Mike Zigmont, author of the Zigmont Report, is a partner at New York-based Harvest Volatility Management, a hedge fund with over $12B AUM, offering volatility management solutions to its investor base worldwide. Mike has been publishing his daily newsletter (Monday-Friday) privately for the firm’s investors and his personal contacts in the investment business since 2008, sending it daily shortly after the market close.
The opinions expressed below are my own and do not necessarily represent those of Harvest Volatility Management, LLC.
Rough waters. Overseas markets were off small when our market opened. We traded down small in sympathy. Financial news wasn’t very interesting and the tape was pretty calm until the 11 AM (the last 30 minutes of European trading). Both Europe and the US slipped significantly in that period (the pattern continues). When Europe closed, the damage was done and unlike past sessions, the US dip-buyers couldn’t repair it over the rest of the day.
The headlines of the day focused on US/Saudi relations. That’s obviously important but I don’t think that’s the fundamental driver of the selloff. I think that’s just the prominent story which people point to as the defacto reason for the slide.
I’ll say it again: we are experiencing a sentimental shift and there are hiccups along the way. We are going from a market narrative that was “go go go, buy every dip, stocks are bulletproof” to “hmmmm, maybe not so much anymore.”
There are fits and starts to this change too. We saw the bulls push the tape on Monday, and the rallies they cause get investors to re-believe in the upside. Then the bears make their move like today and the market starts questioning things again. It is a messy transition. Along the way, we’re all going to say “hey it’s not that bad” and the tape will zoom like a rocket. Then we’re all going to say “hmm maybe things aren’t so great” and the tape will sink like a stone.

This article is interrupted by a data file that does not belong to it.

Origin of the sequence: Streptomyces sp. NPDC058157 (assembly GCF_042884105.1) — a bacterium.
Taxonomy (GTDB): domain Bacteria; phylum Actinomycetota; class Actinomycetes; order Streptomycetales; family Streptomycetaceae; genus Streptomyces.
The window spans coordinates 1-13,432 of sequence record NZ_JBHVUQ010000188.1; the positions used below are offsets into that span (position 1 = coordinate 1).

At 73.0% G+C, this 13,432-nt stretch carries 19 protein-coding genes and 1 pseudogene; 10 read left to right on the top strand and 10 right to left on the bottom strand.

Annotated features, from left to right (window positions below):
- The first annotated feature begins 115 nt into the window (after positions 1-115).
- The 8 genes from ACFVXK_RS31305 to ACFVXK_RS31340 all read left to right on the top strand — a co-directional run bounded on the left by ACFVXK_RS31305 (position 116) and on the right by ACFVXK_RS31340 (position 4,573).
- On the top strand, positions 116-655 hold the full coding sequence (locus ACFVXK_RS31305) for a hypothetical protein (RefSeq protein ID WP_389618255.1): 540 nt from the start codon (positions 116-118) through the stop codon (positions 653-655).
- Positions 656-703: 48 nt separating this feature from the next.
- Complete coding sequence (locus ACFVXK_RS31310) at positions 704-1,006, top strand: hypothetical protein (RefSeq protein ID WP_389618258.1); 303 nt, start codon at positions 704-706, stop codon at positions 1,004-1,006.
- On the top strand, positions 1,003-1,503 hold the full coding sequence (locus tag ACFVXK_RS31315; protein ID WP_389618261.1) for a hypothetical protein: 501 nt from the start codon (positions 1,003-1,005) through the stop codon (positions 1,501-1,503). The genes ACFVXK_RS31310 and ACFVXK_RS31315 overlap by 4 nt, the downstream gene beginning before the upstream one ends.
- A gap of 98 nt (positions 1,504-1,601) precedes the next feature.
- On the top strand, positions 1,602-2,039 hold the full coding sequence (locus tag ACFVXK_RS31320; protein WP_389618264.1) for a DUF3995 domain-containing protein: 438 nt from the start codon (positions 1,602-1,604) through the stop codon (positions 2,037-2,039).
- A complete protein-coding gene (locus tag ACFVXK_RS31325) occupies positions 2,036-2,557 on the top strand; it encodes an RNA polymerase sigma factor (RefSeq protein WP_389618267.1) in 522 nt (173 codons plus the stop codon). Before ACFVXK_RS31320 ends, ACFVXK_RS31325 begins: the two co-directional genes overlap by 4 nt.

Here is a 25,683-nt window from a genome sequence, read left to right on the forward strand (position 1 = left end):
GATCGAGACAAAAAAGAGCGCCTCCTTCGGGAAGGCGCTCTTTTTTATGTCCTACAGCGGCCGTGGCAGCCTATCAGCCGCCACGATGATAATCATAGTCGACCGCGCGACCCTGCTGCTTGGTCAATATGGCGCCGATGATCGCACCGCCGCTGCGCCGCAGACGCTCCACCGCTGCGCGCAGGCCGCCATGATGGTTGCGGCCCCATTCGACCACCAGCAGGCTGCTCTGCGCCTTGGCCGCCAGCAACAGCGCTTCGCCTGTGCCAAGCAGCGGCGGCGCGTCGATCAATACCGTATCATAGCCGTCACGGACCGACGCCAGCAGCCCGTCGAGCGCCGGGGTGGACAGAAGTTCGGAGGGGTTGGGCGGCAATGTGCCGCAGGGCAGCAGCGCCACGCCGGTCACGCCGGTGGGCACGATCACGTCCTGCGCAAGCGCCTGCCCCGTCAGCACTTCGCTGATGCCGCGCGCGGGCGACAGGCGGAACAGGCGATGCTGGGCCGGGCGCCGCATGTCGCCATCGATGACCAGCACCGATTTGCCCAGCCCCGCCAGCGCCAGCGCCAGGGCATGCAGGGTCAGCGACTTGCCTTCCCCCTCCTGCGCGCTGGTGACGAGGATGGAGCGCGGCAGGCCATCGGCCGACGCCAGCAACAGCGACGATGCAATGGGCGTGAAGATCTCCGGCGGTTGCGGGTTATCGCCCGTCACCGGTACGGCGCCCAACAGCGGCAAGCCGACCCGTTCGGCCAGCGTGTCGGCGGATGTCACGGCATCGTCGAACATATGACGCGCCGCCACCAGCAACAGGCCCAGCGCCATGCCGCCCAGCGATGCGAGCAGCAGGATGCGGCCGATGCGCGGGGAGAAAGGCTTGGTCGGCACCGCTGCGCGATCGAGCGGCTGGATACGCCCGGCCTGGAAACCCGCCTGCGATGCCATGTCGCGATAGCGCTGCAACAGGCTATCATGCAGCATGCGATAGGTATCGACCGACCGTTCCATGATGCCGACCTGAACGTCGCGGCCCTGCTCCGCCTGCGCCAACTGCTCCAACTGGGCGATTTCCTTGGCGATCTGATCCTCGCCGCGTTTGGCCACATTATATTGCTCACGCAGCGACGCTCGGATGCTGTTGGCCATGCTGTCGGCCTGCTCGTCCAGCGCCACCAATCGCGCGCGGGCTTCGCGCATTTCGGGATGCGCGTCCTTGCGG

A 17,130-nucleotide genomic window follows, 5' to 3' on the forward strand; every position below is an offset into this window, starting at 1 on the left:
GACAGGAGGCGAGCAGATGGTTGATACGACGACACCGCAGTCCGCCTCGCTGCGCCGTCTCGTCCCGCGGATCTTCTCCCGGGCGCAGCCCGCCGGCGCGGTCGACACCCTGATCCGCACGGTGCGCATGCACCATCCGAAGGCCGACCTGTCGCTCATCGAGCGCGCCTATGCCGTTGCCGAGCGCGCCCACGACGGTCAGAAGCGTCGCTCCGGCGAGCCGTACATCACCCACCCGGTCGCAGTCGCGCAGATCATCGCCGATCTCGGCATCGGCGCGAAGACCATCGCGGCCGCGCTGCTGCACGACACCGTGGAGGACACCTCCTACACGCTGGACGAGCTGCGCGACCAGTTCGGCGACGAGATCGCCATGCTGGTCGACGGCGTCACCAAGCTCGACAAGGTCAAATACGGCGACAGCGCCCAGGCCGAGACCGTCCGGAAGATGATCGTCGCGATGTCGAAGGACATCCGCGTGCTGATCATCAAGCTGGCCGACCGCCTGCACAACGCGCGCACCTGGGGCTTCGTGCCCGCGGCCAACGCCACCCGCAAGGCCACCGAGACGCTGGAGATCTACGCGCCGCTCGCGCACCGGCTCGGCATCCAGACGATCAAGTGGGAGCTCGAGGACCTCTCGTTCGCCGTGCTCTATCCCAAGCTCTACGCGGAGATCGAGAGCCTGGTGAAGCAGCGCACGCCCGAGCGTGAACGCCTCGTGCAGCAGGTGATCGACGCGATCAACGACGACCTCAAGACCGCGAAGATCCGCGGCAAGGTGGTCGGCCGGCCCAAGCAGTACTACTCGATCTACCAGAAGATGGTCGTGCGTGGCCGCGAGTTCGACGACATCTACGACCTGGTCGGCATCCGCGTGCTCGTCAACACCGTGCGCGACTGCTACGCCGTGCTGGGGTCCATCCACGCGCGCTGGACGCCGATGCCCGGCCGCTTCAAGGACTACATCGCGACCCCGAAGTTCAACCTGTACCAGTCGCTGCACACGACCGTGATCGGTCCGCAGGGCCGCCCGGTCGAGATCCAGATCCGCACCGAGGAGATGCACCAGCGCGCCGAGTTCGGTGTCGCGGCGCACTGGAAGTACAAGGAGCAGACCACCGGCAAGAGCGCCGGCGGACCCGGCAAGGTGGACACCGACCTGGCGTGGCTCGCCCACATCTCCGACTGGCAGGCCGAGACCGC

How many times we gyrate and where we end up is anyone’s guess.
I do not think that this dip is like the past 9 years’ worth. I think a lot of people are playing it that way though and they are going to lose money.
This time it’s different is the dreaded phrase on Wall Street. The joke is that it’s trotted out right before we all realize it’s *never* different. The dot-com bubble was the most famous example of this group delusion but it shows up in all sorts of pockets of markets.
Attention investors: this time it’s the same!
What I mean is that the Fed is normalizing and volatility is returning and risk is becoming a focus again. The *abnormal* period was the past few years. This-time-it’s-different is the explanation we all told ourselves as we marched valuations north…as the Fed began hiking…as we projected double-digit growth for the entire market…as we assumed every half-percent dip was bargain… as we saw equities deliver double-digit returns with trivial risk.
We’re *leaving* the this-time-it’s-different phase.
It’s going to take time for the bulk of investors to come around to that conclusion.
That psychological transition will take time and will be bumpy.
See you tomorrow,